B: We go through evolutions. It was actually in the original pitch of the movie, a version of that. And then we go down different roads, trying to find the best way to tell a story. With a couple of versions we kinda let that go for a little while and then came back in the end ‘cause it was the right thing to do.
That was originally inspired by my daughters. I have two daughters and I did an art lesson with them, because I have an illustration degree. And I wanted to show them that their little crayon drawings are no different than a real painting. The only difference is that the person who did the real, finished painting spent longer. They sat down and they spent longer. So I did a little - I wanted to demystify the process for them, so I set up one of the their dolls and I was gonna do a demonstration and paint it. And after twenty minutes, they got bored and ran off and they played. But I kept at it, kept at it for hours, because I wanted to show them the final product. And I did. So when I finally showed them the doll painting, you know, they just thought, “Eh, that’s cool, Dad.” Not really impressed and they went off and played.
And I thought I had missed my time. You know, I have a million things I could be doing for myself and what do I have? I spent all day on a Saturday and I have a painting of a child’s doll to show for it. And a week later, I went to my oldest daughter Lucia’s room and she had these drawings in her room where she had set up her stuffed animals and she was drawing their portrait. And at that moment, you know, I kinda realized that that painting of a doll might have been one of the most important pieces of art I’ve ever painted. It’s that feeling of being so proud of helping someone else and watching them. Stepping back out of the spotlight and watching them a bow and feeling like you’re more proud to have helped them than you were to do anything for yourself. That’s the emotion that I wanted McQueen to go through and what’s fueling where this movie goes. McQueen’s angle.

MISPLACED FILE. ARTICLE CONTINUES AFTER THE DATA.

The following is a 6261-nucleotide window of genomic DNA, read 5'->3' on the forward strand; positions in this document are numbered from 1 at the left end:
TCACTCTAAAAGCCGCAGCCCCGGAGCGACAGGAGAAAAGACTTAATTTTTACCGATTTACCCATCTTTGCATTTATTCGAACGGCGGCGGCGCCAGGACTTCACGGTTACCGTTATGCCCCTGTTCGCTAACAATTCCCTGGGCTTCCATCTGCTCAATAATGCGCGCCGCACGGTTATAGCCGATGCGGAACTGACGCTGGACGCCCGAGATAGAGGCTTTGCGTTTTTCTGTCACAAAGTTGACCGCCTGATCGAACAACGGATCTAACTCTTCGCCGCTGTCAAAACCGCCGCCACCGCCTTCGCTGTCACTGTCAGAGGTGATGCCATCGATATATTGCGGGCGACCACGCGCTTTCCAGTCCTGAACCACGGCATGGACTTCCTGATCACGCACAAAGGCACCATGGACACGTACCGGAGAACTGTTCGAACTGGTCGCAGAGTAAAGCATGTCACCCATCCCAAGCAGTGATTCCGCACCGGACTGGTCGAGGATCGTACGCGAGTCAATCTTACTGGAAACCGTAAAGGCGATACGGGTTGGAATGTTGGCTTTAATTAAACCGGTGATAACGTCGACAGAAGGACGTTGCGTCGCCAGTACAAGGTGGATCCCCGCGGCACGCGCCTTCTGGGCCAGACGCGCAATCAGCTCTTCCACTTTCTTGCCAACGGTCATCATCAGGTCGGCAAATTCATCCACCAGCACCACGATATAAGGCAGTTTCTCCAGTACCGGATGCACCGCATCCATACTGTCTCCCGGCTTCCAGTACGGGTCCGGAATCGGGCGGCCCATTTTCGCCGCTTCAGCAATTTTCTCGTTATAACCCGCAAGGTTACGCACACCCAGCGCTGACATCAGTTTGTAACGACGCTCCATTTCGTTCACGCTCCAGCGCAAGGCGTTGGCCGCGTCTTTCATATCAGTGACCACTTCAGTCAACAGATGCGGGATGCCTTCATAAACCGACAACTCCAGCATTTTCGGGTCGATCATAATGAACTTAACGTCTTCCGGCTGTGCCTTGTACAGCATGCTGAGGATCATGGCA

D: It’s also interesting to me - if you’re to apply human cultural issues to animated cars - that this character who Lightning takes under his wing is a Hispanic woman/car. Was there ever the thought that we’re trying to make a statement about the real world and real world issues through the lens of this animated film?
B: I mean, not topically meaning right now.
K: Our first writer, six years ago, came up with the name Cruise Ramirez. That’s kind of a cool name and it stuck. I don’t think we inherited it, but it was always in the DNA of the show. That there was going to be a character called Cruise Ramirez.
B: And again, I have two daughters, and one of our reps Kiel Murray, she has two daughters as well. And we're both starting to see the world through the eyes of our daughters. And we want to make sure that there’s, with Cruise in particular, a character who can inspire them. You know, reality is such a male-dominated sport. We work in an industry that’s male-dominated and we’re surrounded every day by women in a male-dominated industry, so there’s something interesting there. We wanted to be able to tell a story about how you can break through in that world. We were doing this a couple years ago, so the stuff that’s in the front pages of the newspapers today is coincidental.
B: Can’t turn a movie around that fast!
Of course. Last question: Are there plans for a Cars 4?
K: You know, if you’ve got a good idea, send it to me. We always try to start with an idea, including originals. There’s gotta be a kernel of something in a story that the director wants to tell, because we are a director-driven studio. And right now, there’s no plans for a Cars 4, but if somebody had a good idea and John liked it, we might put it through, just like anything. Another sequel to Ratatouille, for instance. This one took six years in the making, so it won’t be tomorrow, for sure.